The Corner

What’s On the Agenda for GOP Governors Running for President?

Many Republicans believe that their next presidential nominee is likely to be a governor or former governor. The experience of watching Barack Obama’s floundering presidency has soured many voters on elevating senators who’ve never managed more than a personal staff to the Oval Office. Among the potential GOP candidates with executive experience are former Florida governor Jeb Bush, retiring governor Rick Perry of Texas, and sitting governors Chris Christie of New Jersey, Bobby Jindal of Louisiana, John Kasich of Ohio, and Scott Walker of Wisconsin.

If the GOP nominee is a sitting governor, journalists and party activists will want to know what issues they will be emphasizing back home with their legislatures in the coming year. Chris Christie, largely out from the shadow of his Bridgegate scandal, will be tackling the state’s public-pension liabilities, a state proxy for the federal entitlement crisis. Bobby Jindal will be plugging a $180 million annual deficit in his state’s budget, a test of his ability to cut spending. John Kasich will be trying to reduce the state’s income-tax rate as well as passing tougher regulations on charter-school operators.

But perhaps the most extensive agenda will be pursued by Wisconsin’s Scott Walker. Since he won reelection by six points in November, his aides have indicated he wants to continue lowering taxes, push to expand school choice, and replace the federal Common Core education standards. He also will try to have food-stamp and unemployment benefit recipients undergo drug testing, in part so they can show employers they are capable of holding jobs. As of now, he doesn’t plan any new dramatic assaults on the public-employee unions whose power he curbed in 2011 legislation.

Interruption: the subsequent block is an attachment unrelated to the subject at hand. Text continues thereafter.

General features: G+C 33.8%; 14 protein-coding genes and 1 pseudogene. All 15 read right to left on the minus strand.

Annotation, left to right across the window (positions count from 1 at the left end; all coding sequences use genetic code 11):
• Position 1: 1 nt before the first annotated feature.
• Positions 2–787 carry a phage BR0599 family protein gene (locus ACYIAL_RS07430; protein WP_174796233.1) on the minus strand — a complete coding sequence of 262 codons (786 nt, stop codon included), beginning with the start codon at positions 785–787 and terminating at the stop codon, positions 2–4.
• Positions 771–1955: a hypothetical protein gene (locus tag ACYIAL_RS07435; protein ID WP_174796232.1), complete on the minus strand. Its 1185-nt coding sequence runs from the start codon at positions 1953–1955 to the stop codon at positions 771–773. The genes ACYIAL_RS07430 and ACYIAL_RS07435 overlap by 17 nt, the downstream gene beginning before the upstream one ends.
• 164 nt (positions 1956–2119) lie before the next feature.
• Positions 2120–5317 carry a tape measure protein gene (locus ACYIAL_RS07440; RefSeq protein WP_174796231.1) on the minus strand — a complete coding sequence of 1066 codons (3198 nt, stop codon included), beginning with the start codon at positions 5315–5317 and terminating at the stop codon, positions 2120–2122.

Most of his agenda will resonate with GOP primary voters. But other parts are more tricky. Walker has floated the politically risky idea of a new sales tax on gasoline to pay for more roads. The new tax would replace an existing one, but would almost certainly cost drivers more in the future. That “tax swap” might not sit well with anti-tax activists in key primary states.

Walker will also have to address an issue both social conservatives and right-to-work activists have a stake in. He has delayed for months on a decision about whether or not to approve a massive new $808 million off-reservation casino in Kenosha proposed by the Menominee tribe. Proponents tout the 3,000 jobs that could be created, while social conservatives say Wisconsin already has enough gambling. Walker has agreed with that view in the past, noting that legal gambling carries clear social costs while often not injecting new dollars into struggling communities.

He is also under pressure on the casino from Wisconsin Right to Work, a group which is running ads that highlight the fact that the Kenosha casino would be the first union-operated shop of its kind in the state, and would also operate using card check — the tool unions use to intimidate workers. “Any presidential candidate who expands gambling is going to have a lot of explaining to do,” declares Pat Andrews, a leader in Phyllis Schalfly’s conservative Eagle Forum group.

Walker appears almost certain to run for president, and his conservative record has created a lot of good will for him with national GOP donors and activists. But he will have to handle two issues carefully — the new gas tax he might propose would have to be carefully thought out to avoid demagogic attacks by competitors and his decision on the Kenosha casino will be watched carefully by his social-conservative allies.

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